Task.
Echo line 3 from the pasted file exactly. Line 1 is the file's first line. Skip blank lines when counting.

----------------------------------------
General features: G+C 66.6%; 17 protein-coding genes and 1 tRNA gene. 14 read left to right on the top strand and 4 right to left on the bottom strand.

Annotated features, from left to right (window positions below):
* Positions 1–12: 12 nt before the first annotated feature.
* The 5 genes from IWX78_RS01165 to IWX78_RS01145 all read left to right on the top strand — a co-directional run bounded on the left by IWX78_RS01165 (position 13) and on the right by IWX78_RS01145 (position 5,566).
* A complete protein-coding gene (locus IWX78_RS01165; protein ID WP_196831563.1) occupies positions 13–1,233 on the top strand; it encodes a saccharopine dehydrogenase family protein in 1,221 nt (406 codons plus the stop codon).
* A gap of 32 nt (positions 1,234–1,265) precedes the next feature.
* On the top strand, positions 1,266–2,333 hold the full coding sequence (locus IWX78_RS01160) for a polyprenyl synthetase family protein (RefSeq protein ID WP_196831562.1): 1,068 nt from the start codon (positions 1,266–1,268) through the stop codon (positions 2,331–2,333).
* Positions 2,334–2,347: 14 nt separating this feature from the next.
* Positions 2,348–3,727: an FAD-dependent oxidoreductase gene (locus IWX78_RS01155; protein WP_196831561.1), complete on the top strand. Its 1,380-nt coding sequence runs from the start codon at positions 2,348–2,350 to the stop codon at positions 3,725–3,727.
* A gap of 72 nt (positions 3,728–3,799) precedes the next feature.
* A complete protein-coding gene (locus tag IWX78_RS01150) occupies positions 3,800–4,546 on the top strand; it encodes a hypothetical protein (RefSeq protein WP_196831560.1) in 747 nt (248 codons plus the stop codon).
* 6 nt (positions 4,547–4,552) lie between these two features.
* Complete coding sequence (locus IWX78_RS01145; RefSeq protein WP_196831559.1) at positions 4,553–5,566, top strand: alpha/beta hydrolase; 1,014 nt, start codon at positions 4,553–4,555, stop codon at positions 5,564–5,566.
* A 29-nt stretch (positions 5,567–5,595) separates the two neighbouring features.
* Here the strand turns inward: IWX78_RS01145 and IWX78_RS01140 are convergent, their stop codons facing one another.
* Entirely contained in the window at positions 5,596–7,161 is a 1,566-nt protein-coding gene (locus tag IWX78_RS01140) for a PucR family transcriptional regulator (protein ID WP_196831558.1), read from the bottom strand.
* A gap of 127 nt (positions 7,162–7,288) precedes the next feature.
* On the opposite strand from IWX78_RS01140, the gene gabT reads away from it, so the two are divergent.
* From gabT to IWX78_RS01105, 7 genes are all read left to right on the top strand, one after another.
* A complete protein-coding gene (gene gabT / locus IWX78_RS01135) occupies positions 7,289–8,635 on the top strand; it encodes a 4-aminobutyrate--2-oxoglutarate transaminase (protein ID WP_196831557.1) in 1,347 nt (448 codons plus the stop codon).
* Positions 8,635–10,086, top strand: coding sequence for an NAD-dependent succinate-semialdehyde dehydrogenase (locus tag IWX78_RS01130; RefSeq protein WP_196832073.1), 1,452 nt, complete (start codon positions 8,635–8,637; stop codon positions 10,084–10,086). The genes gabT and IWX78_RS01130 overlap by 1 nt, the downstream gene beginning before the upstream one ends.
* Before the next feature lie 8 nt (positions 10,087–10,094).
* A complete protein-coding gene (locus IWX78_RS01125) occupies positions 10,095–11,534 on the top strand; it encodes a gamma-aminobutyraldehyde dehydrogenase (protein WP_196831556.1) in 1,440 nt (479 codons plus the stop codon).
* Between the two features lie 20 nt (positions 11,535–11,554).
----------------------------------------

* Positions 1–12: 12 nt before the first annotated feature.